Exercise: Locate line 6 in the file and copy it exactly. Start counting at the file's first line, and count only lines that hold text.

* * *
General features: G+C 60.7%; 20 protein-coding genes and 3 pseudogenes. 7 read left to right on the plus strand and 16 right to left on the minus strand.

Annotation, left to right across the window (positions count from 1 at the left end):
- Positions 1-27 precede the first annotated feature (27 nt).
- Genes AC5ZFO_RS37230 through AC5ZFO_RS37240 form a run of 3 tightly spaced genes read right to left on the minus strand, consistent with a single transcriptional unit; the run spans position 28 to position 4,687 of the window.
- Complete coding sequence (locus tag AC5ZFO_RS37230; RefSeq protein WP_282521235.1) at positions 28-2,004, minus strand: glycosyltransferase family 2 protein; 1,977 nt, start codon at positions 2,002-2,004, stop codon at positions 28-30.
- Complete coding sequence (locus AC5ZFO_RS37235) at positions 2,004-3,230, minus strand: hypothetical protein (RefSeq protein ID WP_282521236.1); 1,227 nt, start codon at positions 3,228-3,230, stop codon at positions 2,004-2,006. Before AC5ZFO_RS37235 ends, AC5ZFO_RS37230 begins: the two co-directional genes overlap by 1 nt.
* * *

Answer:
- Complete coding sequence (locus AC5ZFO_RS37235) at positions 2,004-3,230, minus strand: hypothetical protein (RefSeq protein ID WP_282521236.1); 1,227 nt, start codon at positions 3,228-3,230, stop codon at positions 2,004-2,006. Before AC5ZFO_RS37235 ends, AC5ZFO_RS37230 begins: the two co-directional genes overlap by 1 nt.